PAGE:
REG 95-43123

January 19, 2018

Barnstable, ss.



The discrete issue before the court on this motion for summary judgment is whether the requisite twenty-year period for establishing title by adverse possession, asserted by the respondent, was interrupted by the filing of the petition in the present action. Airline Mobile Home Park Corp. commenced this confirmation action pursuant to G. L. c. 185, § 26A, on May 1, 1995. [Note 1] The respondent, Kent M. Sargent ("Sargent"), the owner of an abutting property and the only remaining objecting party, claims adverse possession of a portion of the land for which the Petitioner seeks to confirm title, based on adverse possession commencing approximately ten years before the commencement of the present action, and continuing to the present.

Sargent filed an answer on February 24, 2006, asserting his adverse possession claim. The court (Lombardi, J.) issued an order denying the Petitioner's motion to strike Sargent's answer on July 6, 2007. Following an unsuccessful attempt to mediate the case in 2008, the case lay fallow for the next eight years. Petitioner has now moved for summary judgment on Sargent's claim of adverse possession, on the grounds that, based on the undisputed facts, Sargent cannot establish the requisite twenty-year period of adverse use.

Based on the undisputed facts in the record, and for the reasons stated below, the court finds and rules that the Petitioner is entitled to summary judgment dismissing Sargent's claim of adverse possession.


The undisputed facts established in the record and pertinent to the Petitioner's Motion for Summary Judgment, including relevant procedural history of this action, are as follows:

1. Original Petitioner Airline Mobile Home Park Corp. commenced this confirmation action pursuant to G. L. c. 185, § 26A, on May 1, 1995.

2. The land for which MHC, as substitute Petitioner, seeks to confirm its title is land in Dennis, with frontage on Old Chatham Road. ("Locus")

3. The court issued a citation for publication of notice of the petition for confirmation on April 24, 1997, and an attested copy of the citation was posted on the Locus on April 30, 1997.

4. Sargent and his then-wife Susan J. Soares ("Soares") purchased land on Old Chatham Road in Dennis, ("Sargent Property") abutting a portion of the Locus, on January 6, 1986, by a deed recorded with the Barnstable Registry of Deeds ("Registry") in Book 4880, Page 003.

5. By a deed dated January 30, 1998, and recorded with the Registry on March 3, 1998 in Book 11281, Page 220, Sargent and Soares conveyed the Sargent Property to Sargent.

6. Following a dispute concerning whether Sargent and Soares had been properly served with notice of the petition, special notice was sent to Sargent and Soares, returnable February 27, 2006.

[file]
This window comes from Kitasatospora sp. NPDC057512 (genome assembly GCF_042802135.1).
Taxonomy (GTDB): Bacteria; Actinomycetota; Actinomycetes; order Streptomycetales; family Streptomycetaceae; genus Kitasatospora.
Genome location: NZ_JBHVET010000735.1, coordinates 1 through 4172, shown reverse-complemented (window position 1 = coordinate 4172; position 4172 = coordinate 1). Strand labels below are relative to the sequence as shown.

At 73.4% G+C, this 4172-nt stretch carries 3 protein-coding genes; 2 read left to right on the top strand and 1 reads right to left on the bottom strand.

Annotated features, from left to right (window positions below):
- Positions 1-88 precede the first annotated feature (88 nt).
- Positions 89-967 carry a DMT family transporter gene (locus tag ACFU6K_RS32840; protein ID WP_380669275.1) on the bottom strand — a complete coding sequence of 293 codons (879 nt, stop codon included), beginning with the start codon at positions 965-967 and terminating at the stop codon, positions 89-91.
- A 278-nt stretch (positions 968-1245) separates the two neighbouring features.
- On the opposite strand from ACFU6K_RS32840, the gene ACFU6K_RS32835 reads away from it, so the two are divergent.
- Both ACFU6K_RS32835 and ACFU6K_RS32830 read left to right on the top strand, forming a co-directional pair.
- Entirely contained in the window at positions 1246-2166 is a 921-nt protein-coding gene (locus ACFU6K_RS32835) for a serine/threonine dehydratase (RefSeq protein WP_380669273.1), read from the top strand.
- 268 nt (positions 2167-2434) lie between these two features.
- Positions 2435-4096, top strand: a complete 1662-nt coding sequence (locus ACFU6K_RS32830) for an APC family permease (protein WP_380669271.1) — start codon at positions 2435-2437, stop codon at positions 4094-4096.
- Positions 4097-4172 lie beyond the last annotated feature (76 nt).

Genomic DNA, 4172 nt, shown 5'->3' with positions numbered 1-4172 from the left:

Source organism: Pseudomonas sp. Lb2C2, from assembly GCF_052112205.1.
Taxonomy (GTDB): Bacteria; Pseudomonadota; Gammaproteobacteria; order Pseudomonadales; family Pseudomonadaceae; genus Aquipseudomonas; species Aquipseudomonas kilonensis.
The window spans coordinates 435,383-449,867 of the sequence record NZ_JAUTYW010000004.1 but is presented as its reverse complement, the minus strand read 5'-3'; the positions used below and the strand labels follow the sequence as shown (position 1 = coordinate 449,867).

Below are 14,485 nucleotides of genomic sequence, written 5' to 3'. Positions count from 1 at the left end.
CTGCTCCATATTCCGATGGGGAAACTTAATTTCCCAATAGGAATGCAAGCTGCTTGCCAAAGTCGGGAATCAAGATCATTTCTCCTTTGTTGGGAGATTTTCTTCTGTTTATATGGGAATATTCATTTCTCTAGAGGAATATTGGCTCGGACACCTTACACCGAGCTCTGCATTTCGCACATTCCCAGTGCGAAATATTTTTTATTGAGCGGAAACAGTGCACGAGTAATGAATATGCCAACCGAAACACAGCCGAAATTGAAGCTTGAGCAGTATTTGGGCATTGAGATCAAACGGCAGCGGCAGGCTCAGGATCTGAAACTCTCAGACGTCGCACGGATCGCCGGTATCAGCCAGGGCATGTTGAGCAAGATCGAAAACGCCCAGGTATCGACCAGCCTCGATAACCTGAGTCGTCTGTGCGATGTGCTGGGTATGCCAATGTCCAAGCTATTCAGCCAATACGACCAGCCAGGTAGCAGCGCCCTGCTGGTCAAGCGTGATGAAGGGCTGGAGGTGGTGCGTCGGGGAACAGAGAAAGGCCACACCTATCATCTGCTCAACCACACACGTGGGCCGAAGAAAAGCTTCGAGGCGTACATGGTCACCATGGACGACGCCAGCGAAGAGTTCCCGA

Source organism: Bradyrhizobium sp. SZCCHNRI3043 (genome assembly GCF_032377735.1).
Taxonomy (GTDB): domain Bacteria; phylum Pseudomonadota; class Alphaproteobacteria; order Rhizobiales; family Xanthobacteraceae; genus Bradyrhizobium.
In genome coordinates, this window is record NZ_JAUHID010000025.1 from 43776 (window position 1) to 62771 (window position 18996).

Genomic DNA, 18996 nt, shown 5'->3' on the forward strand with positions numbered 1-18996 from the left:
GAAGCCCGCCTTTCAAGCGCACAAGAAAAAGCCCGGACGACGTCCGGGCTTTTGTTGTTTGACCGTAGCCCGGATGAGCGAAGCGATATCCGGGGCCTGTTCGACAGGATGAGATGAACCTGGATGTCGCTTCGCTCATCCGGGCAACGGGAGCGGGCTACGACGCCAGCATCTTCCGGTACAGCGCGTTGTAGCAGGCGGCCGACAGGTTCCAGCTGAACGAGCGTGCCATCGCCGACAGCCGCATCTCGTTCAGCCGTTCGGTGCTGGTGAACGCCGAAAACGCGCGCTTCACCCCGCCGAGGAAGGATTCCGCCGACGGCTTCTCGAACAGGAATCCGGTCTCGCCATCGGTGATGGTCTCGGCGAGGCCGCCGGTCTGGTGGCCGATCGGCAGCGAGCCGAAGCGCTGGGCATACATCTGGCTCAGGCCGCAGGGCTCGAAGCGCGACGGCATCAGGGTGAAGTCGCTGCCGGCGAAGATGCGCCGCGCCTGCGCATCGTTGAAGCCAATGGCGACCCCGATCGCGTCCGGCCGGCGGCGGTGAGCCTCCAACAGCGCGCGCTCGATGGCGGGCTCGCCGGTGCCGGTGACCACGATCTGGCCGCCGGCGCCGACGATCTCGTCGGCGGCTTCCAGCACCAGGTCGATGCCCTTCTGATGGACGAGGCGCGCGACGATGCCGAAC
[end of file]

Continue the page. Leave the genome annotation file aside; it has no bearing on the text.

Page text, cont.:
7. Sargent filed an answer on February 24, 2006, claiming title to a portion of the Locus by reason of adverse possession. The court (Lombardi, J.) issued an order denying the petitioner's motion to strike Sargent's answer on July 6, 2007.

8. Sargent's claim of adverse possession is based on acts of adverse possession commencing no earlier than 1985, after he entered into a purchase and sale agreement for the purchase of the Sargent Property. He does not allege the benefit of any acts of adverse possession by any previous owner of the Sargent Property. His claimed acts of adverse possession commencing in 1985 include staking a perimeter around the property he intended to purchase, but which included a portion of the Locus; planting trees to be sold as Christmas trees; clearing land; posting "No Trespassing" signs; clearing footpaths; cutting firewood; allowing hunters to use the property; allowing use by recreational vehicles; and informing others that the land was his. This activity is claimed to have been continuous to the present since commencement in 1985.


Summary judgment is appropriate where there are no genuine issues of material fact and the moving party is entitled to judgment as a matter of law. See Boazova v. Safety Ins. Co., 462 Mass. 346 , 347 (2012); Mass. R. Civ. P. 56 (c). "The party moving for summary judgment assumes the burden of affirmatively demonstrating that there is no genuine issue of material fact on every relevant issue, even if he would have no burden on an issue if the case were to go to trial." Pederson v. Time, Inc., 404 Mass. 14 , 17 (1989). The substantive law at issue in the case determines whether a fact is material. See Carey v. New England Organ Bank, 446 Mass. 270 , 278 (2006). Material facts bear on the outcome of the case. See Jupin v. Kask, 447 Mass. 141 , 145-146 (2006). Bare assertions and conclusions regarding a party's understandings, beliefs and assumptions are not sufficient to withstand a well-pleaded motion for summary judgment. See Key Capital Corp. v. M & S Liquidating Corp., 27 Mass. App. Ct. 721 , 728 (1989). Once the moving party establishes the absence of a triable issue, the nonmoving party must respond and offer evidence of specific facts establishing the existence of a genuine issue of material fact in order to defeat the motion. Pederson v. Time, Inc., supra, 404 Mass. at 17.